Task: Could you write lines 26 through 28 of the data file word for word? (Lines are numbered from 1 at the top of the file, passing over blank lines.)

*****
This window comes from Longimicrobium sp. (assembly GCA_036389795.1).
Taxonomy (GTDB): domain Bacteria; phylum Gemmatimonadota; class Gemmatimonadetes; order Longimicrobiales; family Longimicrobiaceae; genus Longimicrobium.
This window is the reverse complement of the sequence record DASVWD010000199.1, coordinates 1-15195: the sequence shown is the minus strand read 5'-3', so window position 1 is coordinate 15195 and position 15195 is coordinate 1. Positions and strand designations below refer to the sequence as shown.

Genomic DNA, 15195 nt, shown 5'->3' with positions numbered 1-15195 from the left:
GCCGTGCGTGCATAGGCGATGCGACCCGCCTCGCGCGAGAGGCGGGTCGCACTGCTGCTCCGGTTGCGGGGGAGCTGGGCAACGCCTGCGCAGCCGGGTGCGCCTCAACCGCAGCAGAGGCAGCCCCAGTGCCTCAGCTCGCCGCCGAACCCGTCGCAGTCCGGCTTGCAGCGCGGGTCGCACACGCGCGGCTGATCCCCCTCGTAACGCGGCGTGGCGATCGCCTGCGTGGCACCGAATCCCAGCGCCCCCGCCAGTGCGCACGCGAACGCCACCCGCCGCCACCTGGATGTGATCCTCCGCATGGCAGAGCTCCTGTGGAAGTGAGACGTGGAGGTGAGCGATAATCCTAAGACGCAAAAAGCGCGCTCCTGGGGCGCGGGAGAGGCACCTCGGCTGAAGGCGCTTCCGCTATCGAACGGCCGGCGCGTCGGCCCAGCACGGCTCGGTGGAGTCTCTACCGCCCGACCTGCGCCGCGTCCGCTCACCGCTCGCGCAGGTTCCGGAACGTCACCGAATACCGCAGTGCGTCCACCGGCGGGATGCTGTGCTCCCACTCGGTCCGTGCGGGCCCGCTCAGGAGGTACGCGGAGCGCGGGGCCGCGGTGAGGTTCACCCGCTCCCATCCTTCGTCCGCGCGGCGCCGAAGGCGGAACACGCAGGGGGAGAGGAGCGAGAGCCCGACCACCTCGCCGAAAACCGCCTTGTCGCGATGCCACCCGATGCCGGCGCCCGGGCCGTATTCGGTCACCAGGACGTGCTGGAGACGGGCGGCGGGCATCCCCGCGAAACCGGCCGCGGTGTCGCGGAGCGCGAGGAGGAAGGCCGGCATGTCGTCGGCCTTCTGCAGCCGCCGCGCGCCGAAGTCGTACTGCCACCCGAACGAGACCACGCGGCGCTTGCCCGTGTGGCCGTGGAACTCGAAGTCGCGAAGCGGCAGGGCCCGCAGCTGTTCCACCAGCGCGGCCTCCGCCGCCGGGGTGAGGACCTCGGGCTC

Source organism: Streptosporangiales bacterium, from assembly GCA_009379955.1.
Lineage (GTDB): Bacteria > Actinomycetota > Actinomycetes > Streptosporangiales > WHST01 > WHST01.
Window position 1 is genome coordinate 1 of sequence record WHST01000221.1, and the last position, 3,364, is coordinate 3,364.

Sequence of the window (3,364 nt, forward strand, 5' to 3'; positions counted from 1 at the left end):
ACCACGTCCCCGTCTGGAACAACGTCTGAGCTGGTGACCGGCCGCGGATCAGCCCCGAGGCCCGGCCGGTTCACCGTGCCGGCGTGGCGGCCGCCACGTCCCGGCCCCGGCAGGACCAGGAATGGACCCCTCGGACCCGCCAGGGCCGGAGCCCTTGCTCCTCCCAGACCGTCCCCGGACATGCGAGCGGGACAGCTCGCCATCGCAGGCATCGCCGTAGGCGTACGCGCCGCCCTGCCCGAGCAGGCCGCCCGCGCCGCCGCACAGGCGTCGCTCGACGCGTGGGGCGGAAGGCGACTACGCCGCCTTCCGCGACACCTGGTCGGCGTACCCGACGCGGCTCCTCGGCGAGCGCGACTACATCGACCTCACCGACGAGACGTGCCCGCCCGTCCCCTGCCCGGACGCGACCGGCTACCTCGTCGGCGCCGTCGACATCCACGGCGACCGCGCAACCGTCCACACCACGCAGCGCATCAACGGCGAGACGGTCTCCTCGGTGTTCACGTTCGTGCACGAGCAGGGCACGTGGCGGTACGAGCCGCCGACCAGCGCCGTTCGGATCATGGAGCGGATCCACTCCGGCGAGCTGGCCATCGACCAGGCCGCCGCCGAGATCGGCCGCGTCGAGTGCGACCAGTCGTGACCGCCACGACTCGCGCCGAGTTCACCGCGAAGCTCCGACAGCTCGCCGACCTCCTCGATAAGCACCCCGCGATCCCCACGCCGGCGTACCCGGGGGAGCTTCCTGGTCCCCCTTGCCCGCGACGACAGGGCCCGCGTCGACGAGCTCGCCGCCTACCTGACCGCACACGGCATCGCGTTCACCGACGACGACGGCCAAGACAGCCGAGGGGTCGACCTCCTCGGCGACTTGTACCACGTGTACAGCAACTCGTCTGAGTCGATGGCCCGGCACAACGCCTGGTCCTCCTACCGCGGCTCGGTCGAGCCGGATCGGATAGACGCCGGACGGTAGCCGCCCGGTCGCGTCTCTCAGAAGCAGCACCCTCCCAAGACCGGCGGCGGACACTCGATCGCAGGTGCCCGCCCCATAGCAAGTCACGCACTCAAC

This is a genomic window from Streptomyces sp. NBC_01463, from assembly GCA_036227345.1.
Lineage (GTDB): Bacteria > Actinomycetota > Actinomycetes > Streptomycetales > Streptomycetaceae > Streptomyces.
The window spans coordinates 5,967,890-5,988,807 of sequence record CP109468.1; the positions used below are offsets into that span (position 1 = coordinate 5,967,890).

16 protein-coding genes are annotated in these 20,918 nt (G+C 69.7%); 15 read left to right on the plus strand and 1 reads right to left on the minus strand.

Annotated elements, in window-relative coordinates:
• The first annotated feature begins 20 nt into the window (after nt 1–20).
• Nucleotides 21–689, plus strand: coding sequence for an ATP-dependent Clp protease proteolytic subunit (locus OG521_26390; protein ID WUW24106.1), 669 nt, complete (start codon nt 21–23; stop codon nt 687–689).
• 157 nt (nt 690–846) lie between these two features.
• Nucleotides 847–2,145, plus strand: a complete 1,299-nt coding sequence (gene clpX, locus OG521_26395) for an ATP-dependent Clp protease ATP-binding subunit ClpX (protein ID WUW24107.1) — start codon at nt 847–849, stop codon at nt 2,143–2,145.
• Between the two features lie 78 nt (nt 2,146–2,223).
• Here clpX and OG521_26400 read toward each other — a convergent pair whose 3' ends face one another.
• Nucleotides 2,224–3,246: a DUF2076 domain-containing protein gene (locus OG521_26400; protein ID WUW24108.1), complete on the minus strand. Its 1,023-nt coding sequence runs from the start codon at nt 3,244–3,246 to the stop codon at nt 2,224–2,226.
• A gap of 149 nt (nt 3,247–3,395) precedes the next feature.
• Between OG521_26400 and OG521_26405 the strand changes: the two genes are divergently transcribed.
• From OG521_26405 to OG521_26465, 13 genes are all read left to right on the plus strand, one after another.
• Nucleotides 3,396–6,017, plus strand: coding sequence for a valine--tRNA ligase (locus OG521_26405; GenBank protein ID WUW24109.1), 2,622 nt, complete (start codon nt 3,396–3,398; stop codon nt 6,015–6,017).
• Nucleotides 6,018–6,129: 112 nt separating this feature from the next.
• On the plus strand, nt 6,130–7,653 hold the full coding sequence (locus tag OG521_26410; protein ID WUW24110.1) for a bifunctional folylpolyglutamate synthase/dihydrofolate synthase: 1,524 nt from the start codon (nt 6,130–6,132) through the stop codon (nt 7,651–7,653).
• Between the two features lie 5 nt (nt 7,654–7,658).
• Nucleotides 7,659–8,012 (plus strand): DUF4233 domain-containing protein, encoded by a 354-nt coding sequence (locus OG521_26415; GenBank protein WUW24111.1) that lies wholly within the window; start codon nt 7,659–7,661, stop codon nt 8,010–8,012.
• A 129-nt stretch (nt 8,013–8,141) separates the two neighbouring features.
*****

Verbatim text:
• Nucleotides 3,396–6,017, plus strand: coding sequence for a valine--tRNA ligase (locus OG521_26405; GenBank protein ID WUW24109.1), 2,622 nt, complete (start codon nt 3,396–3,398; stop codon nt 6,015–6,017).
• Nucleotides 6,018–6,129: 112 nt separating this feature from the next.
• On the plus strand, nt 6,130–7,653 hold the full coding sequence (locus tag OG521_26410; protein ID WUW24110.1) for a bifunctional folylpolyglutamate synthase/dihydrofolate synthase: 1,524 nt from the start codon (nt 6,130–6,132) through the stop codon (nt 7,651–7,653).